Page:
Columns

Kerry’s Column: Struggles of a homebody

by KERRY MULIA

Vrrrrrrrrr. As I tried to ignore the droning sound of the vacuum that rang through my room and go back to sleep, my father burst through my door and opened the window blinds.

  I groggily opened my eyes and tried to shield myself from the sunlight. I reached to grab my phone to check the time. Squinting my eyes, I saw how early it was.

9 o’clock.

  A sigh escaped my lips. It was too early for a teenager to be awake on a Saturday morning.  After a long week of school, I wanted nothing more than to just lay in bed all day.

Seeing that I wasn’t getting up, my dad shook my shoulders, “Don’t be so lazy, it’s the weekend, how about we go out today?” 

But it’s the weekend, two days of leisure time, or in my case time I can enjoy staying at home, reblog posts from Tumblr, or even binge watch my favorite shows.

I’m not against spending time with my family, but I honestly have a much better time lounging around at home. I’m what you (might) call a “ homebody,” a “person who likes to stay at home, especially one who is perceived as unadventurous.” (Thanks Google, for calling me unadventurous.)

However, I can’t be the only one who prefers to stay at home, and I’m definitely not lame or “unadventurous” as Google said.  If staying at home makes me happy, then I feel it’s okay, but of course there is the other side of me, the side that says, “Hey you’re 17; go out and do something fun for once!” 

As much as I love to kick back and relax at home, there are a few disadvantages to being a dedicated homebody. Relationships with my loved ones began to deteriorate as the connections I previously had began to fade. I even hid in my room away from my family (like every other teenager) because I would rather be alone and avoid the awkward silences whenever there was a conversation. As long as I had my laptop and the Internet I was happy, but this happiness and enjoyment of being alone and staying at home didn’t last.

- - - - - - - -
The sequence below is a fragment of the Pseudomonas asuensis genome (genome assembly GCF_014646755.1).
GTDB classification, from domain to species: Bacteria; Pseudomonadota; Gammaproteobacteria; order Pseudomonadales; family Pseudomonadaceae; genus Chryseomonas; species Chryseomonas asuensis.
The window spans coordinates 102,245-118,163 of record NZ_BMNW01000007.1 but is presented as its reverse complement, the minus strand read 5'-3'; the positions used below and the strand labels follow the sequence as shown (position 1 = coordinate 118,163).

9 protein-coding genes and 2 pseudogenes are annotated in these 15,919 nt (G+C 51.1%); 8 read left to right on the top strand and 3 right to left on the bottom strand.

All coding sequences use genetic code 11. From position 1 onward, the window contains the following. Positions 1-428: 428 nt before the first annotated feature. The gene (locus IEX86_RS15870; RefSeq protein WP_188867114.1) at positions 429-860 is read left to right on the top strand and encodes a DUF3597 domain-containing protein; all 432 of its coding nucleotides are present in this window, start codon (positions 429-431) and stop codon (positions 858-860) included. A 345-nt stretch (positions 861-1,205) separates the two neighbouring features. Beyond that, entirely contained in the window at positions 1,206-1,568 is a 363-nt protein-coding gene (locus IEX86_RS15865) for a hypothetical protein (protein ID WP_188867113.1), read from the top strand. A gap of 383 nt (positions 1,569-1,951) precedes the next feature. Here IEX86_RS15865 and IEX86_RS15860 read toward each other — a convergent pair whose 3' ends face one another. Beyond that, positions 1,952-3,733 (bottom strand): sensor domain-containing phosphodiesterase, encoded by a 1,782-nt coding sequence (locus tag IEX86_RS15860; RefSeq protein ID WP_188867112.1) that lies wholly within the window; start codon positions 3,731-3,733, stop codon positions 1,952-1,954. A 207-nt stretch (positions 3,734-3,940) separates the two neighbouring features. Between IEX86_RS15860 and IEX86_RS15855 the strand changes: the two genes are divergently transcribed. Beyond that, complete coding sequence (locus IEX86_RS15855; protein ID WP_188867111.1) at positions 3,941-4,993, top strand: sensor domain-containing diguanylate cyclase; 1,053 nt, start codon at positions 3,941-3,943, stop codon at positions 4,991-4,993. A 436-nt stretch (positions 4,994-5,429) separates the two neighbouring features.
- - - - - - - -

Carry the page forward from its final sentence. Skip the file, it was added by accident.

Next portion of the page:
I began to feel bored in the comfort of my house, and the side of my conscience that was advising me to go out was now desperately telling me to seek some adventure in my life.  It seemed the homebody side of me screamed to stay at home and argued that it is better for me, while a part of my brain nagged me not to go back to my introverted ways. 

Both sides were consistently arguing over what is best for me, and I had to make a decision. A sense of nostalgia hit me when I reminisced about the fun I had with my friends in the past. I realized how long it has been since I last spent weekend time with them.

The relationships with my loved ones that I worked so hard to establish throughout the years cannot be allowed to suffer just because my homebody side wants the comfort of the familiar.   

As a senior in high school, I know I should be spending more time with the people I care about. The realization that I’ll be in college soon has spurred me to start making changes now.

So as a second sigh escapes my lips, I hear my dad call to me again and I get up from my bed with the resolve to make the most of weekend time.

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